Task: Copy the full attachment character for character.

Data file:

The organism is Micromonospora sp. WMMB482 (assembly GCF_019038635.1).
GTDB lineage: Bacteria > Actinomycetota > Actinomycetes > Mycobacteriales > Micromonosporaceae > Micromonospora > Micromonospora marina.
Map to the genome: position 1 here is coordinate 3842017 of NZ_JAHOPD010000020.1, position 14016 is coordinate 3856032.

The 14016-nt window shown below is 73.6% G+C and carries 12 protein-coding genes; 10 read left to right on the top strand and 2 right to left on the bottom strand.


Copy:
The organism is Micromonospora sp. WMMB482 (assembly GCF_019038635.1).
GTDB lineage: Bacteria > Actinomycetota > Actinomycetes > Mycobacteriales > Micromonosporaceae > Micromonospora > Micromonospora marina.
Map to the genome: position 1 here is coordinate 3842017 of NZ_JAHOPD010000020.1, position 14016 is coordinate 3856032.

The 14016-nt window shown below is 73.6% G+C and carries 12 protein-coding genes; 10 read left to right on the top strand and 2 right to left on the bottom strand.